landed an exclusive on an emerging threat to an endangered fish a few weeks after leading a large, visually rich package on conservationists’ efforts to protect the humpback chub on the Colorado River. The species, endemic to the Colorado, is threatened by non-native predator fish due to the effects of climate change.Peterson’s commitment and strength of her work led directly to a scoop a few weeks later when an official reached out only to her with the news scientists had feared: Non-native predator fish had made their way into waters inhabited by the humpback chub.The fate of the species is something periodically covered by many news organizations but this scoop on the presence of predators, particularly smallmouth bass, went unmatched. The story played widely with customers and was second overall for pageviews on AP News the day it moved.Read more

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July 09, 2021

Best of the States

AP reveals a water crisis at the boiling point for Native Americans, farmers in Western river basin

AP Portland, Oregon, reporter Gillian Flaccus has long followed a simmering issue in the Klamath River Basin, a swath of rural agricultural land in Northern California and southern Oregon that is ground zero for the fight over an increasingly precious resource in the American West: water. Amid extreme drought in the region, the U.S. government has stopped irrigation to hundreds of farmers for the first time in history, while Native American tribes along the 257-mile Klamath River are watching fish species hover closer to extinction. The farmers face ruin and tribes worry their culture will vanish.Flaccus has developed deep sources with area farmers as well as tribal members and recently spent nearly a week in the remote area with freelance photographer Nathan Howard documenting an issue that would have been unthinkable just a few years ago. Working with New York photo editor and digital storyteller Alyssa Goodman, they produced a sweeping, striking all-formats package that showed the pain on both sides as people begin to realize the water may not be coming back. The package was among AP’s most-viewed stories for Friday. For immersive journalism that explores the human consequences of drought in the U.S. West, Flaccus, Howard and Goodman receive this week’s Best of the States award.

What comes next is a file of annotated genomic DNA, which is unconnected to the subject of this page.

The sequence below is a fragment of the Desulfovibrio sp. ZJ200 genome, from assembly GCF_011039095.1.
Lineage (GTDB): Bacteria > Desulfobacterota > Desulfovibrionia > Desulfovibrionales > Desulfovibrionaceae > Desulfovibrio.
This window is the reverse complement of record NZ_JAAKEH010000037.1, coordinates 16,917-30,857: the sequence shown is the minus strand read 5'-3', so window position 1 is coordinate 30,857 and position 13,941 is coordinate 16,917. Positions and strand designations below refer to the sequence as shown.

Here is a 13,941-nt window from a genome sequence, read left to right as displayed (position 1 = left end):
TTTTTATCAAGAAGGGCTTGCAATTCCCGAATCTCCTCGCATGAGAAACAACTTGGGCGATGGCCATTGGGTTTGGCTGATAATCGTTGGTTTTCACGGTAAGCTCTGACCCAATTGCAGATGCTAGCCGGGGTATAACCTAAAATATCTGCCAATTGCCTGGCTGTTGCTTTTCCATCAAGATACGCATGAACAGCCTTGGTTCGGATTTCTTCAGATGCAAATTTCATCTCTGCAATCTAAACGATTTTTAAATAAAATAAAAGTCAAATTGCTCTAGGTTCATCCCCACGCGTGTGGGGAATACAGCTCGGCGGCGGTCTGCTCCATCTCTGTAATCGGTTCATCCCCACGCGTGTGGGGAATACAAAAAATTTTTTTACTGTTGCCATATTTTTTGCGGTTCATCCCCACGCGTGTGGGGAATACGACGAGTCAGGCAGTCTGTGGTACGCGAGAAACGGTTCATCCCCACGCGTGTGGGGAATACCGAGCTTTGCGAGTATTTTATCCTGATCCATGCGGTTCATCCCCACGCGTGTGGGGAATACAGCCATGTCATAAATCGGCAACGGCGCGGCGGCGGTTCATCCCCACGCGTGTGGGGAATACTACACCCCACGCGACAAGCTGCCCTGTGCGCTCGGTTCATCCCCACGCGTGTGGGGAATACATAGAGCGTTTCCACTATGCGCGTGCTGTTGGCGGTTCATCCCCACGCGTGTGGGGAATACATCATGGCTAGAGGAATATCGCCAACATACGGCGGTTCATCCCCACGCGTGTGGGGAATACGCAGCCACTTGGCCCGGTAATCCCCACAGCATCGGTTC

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April 29, 2022

Beat of the Week

(Honorable Mention)

Engaging AP package: Wildfires threaten snowpack, water supply

reported for all formats and collaborated with colleagues on a richly produced enterprise package that explores an important environmental concern linked to climate change: the effect of wildfires on water supply, particularly in the U.S. West where the fires are becoming more frequent and destructive.Denver-based videojournalist Peterson focused on a female climate scientist, a relative rarity in the field, and how her work might help local water managers guide decisions amid increasing water shortages which will only get worse in years to come.With strong visuals and an engaging presentation, the package resonated with customers and readers, was used by dozens and dozens of websites and papers, and racked up some 2 million pageviews on AP’s Facebook page alone.Read more

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Aug. 06, 2021

Best of the States

As wells dry up in parched US West, AP reports on residents now without running water

The extreme drought in the American West has already taken a dramatic toll. And now, near the Oregon-California border, as many as several hundred wells have dried up in the past few weeks, leaving dozens of homeowners in the parched region with no running water at all. Reporter Gillian Flaccus and freelance photographer Nathan Howard documented the residents’ plight and the challenges facing authorities responding to the situation.

Flaccus used sources she had built in months of reporting on the dire conditions in the Klamath River Basin, convincing people to let Howard depict their hardship over water in photos and video. Digital storyteller Samantha Shotzbarger then weaved all the elements into a compelling multimedia offering. The story drew widespread play in the U.S., especially in the West.

For continuing to shine light on the effects of the drought afflicting the U.S. West, Flaccus, Howard and Shotzbarger win this week’s Best of the States award.